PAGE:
"I know based on my training and experience that 1990's-early 2000s sedans are commonly stolen vehicles," Officer Rausch continued. "Vehicle theft is a significant problem in Kent." Rausch ran the plates and found that they had expired, and the registration had been cancelled.

    "After reviewing the information available, it appears the response of Officers Davis and Rausch were appropriate in light of this quickly evolving and dangerous situation, and I fully support their actions," Kent Police Chief Ken Thomas said in a statement attached to the released information.

    Kent Police released the records at the request of McDade's family. An affidavit for a search warrant of the Honda filed in King County Superior Court showed that it was registered to McDade, and not stolen, though it needed updated plates.

    After McDade pulled away from the pumps, Rausch started to follow the Honda. Rausch said in his written statement that the driver appeared to be a white male, possibly Hispanic. (McDade was of black and Pakistani descent.) Rausch noted that McDade turned his head around to see what the police car was doing before quickly turning around and pulling back up to a pump; Rausch chalked this up to "odd" behavior. McDade, Rausch said, "appeared as if he was trying to avoid being stopped or confronted by me."

    McDade stepped out of the car, leaving its two passengers. At that point, Rausch said, he believed the occupants of the Honda "were behaving very strangely" and thought he was witnessing a "hand-to-hand narcotics sale." One man in the back of the car eventually got out and left the scene.

    Rausch continued to follow the car after it turned into an Applebee's parking lot, and announced to dispatch that he was making a traffic stop and turned on his overhead lights. McDade stepped out of his car to face Rausch, who also exited his car. Rausch then instructed McDade to get back in his car, and McDade complied. After that, Rausch called for backup, and said McDade backed up and quickly accelerated out of the parking lot.

    Des Moines police investigators have already described what happened next: That after two attempted Precision Immobilization Technique (PIT) maneuvers from the police, Officer Rausch and a newly named Officer William Davis, who had been on the force for five years, pursued McDade and his passenger, Devonte Cheeks, until they arrived at a cul de sac. Rausch said McDade accelerated towards Davis, who had exited his car and pointed his gun at McDade's Honda. Davis said that he feared he would be run over and fired his weapon twice.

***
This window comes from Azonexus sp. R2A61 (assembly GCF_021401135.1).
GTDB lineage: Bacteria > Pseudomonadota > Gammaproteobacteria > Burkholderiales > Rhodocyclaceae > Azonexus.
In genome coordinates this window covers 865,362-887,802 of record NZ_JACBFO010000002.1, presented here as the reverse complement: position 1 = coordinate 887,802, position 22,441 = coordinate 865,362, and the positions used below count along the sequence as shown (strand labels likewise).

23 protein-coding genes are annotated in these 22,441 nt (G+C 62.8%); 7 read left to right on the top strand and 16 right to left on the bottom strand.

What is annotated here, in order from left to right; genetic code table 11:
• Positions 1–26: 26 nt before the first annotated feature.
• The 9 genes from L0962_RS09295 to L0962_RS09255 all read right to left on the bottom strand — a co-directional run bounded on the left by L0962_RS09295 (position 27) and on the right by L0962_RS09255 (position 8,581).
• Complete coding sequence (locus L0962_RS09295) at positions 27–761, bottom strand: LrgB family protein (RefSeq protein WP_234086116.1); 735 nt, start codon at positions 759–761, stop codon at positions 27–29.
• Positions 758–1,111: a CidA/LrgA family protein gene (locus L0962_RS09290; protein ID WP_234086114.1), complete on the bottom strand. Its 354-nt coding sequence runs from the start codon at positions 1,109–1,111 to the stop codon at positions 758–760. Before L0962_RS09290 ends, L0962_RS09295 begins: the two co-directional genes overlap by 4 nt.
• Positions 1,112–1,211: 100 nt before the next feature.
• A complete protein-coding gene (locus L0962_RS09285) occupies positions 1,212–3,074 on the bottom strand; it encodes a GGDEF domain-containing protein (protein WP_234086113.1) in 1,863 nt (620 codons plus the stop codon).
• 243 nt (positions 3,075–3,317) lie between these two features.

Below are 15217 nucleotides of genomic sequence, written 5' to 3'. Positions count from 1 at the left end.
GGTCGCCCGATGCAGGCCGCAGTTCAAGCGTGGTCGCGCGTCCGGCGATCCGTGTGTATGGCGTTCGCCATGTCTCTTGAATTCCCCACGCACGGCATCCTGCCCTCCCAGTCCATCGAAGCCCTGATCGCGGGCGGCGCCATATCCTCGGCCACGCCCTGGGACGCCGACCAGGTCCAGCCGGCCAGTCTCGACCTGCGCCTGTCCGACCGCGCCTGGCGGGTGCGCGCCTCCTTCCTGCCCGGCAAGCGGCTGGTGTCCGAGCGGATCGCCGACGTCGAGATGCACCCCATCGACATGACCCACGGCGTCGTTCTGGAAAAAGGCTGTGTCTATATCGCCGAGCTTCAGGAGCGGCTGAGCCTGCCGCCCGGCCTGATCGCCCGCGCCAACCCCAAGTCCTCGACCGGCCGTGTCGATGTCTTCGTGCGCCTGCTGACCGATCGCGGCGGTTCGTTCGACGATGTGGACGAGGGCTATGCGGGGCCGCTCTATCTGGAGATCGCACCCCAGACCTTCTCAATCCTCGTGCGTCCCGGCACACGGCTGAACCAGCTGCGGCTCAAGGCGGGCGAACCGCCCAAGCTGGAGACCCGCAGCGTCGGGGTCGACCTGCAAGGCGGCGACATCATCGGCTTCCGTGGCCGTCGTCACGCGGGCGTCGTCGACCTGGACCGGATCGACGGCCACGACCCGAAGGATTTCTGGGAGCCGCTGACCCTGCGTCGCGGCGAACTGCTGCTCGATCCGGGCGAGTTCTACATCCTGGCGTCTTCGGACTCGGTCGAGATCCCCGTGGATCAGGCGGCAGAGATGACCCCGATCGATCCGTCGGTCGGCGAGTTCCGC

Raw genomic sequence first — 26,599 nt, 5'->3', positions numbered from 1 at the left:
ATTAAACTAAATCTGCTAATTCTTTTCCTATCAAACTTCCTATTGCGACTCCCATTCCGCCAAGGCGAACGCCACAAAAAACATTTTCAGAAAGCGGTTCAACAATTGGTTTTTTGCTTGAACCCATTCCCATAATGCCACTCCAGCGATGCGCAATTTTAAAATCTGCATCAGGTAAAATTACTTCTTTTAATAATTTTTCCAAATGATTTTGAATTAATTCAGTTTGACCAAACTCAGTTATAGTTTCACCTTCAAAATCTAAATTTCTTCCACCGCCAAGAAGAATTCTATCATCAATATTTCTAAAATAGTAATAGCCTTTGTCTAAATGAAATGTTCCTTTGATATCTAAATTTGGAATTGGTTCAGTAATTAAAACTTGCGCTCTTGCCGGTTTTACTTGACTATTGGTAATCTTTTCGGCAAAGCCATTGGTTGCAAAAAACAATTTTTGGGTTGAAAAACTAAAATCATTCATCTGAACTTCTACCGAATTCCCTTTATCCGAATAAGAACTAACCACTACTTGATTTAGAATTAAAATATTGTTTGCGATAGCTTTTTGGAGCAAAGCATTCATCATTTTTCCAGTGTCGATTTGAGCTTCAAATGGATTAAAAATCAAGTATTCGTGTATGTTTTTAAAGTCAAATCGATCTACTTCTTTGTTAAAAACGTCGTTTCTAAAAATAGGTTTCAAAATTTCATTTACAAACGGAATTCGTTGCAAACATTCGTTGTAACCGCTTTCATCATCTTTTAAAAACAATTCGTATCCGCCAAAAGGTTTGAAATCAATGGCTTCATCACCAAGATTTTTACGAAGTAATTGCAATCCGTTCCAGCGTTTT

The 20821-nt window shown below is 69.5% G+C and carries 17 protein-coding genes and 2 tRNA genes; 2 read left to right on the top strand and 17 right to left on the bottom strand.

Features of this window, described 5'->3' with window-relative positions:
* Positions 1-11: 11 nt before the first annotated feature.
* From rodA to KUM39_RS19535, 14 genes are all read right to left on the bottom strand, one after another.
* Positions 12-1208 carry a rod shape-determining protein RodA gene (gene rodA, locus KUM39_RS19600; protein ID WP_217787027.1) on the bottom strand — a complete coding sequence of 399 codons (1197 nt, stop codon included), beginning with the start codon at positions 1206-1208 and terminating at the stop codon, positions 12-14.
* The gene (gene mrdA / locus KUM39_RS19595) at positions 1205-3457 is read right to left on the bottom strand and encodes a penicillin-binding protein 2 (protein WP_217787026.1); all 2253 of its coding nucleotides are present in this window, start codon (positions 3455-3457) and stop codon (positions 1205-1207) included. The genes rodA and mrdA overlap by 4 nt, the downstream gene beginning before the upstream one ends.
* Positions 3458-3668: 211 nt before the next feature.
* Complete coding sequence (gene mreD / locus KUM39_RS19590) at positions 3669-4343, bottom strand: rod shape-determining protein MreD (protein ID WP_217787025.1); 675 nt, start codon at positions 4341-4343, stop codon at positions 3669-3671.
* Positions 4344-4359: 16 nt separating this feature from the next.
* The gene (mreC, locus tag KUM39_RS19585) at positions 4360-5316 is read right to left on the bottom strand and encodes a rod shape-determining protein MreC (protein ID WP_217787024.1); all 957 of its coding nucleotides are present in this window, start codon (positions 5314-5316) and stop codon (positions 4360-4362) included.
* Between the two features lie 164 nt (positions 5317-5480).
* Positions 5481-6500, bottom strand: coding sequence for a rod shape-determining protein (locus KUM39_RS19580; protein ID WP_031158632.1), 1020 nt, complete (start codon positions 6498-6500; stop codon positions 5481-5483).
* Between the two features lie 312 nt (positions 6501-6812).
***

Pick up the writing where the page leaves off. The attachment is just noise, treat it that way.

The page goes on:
Investigators also conducted interviews with Devonte Cheeks, the 20-year-old passenger of the car, a resident of one of the homes in the cul de sac who witnessed the shooting, and Annamarie Decker, a police trainee riding with Officer Davis.

    Decker told officers that she thought Davis was going to be hit by the car, but Cheeks told officers that he thought McDade was "definitely trying to go around" Davis, and didn't think "Giovonn would have hit a cop on purpose." Hong Pham, the witness who lived in a nearby home, said he couldn't remember if it looked like the officer was about to be struck.

    Watch the reenactment with Cheeks below.

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    by Ana Sofia Knauf

    In Tagalog, the word gigil refers to the irresistible urge to squeeze something absurdly cute. And I am feeling a lot of that right now.

    The little lady, above, is the newest addition to the Woodland Park Zoo. The snow leopard cub, who is just two weeks old and still hasn't been named, only has one eye open so far.


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    by Amber Cortes

    O beautiful for righteous highs, For amber waves of weed, From Purple Diesel’s majesties, So dank and free of seeds!
    O beautiful for righteous highs, For amber waves of weed, From Purple Diesel’s majesties, So dank and free of seeds!ATYPEEK VIA GETTY IMAGES

    It’s been an intense week of ups and downs for the privacy rights of pot users: Sessions is pushing for civil asset forfeiture, Colorado cops won’t search cars even if their K-9s smell weed, but in Connecticut, they can search your house without seeking homeowner permission. Also, can weed be used for working out? Read on…

    Half of all Americans Have Smoked Weed!

    According to a new Gallup poll, at least 45 percent of all Americans have tried marijuana at some point (compared to only 4 percent when Gallup first asked the question in 1969). That means if you haven’t tried it, SOMEONE YOU KNOW SURELY HAS.

    If You Are a Suspected Drug Dealer, Sessions Says Cops Can Take Your Stuff

    The Attorney General is on a roll—first by directing federal prosecutors to seek minimum mandatory sentences (a practice widely discredited as being cruel and ineffective), and now, by issuing a new directive on civil asset forfeiture—“especially for drug traffickers,” he said in a speech on Monday.

    What is “civil asset forfeiture”? It’s a highly controversial practice that allows police to seize money or goods from people suspected of a crime—suspected, mind you, not actually convicted—without much accountability. According to the Washington Post, the DEA has taken more than $3 billion dollars from people not yet charged with any crime.

    But Luckily, They Can’t Search Your Car if it Smells Like Weed (at Least in Colorado)

    A Colorado Court of Appeals ruled that since marijuana is now legal in the state, even if drug-sniffing K-9 dogs smell weed in your car, it’s not cause enough for searching your car without a warrant. The judge ruled that under Colorado law, people have “a legitimate expectation of privacy”—imagine that!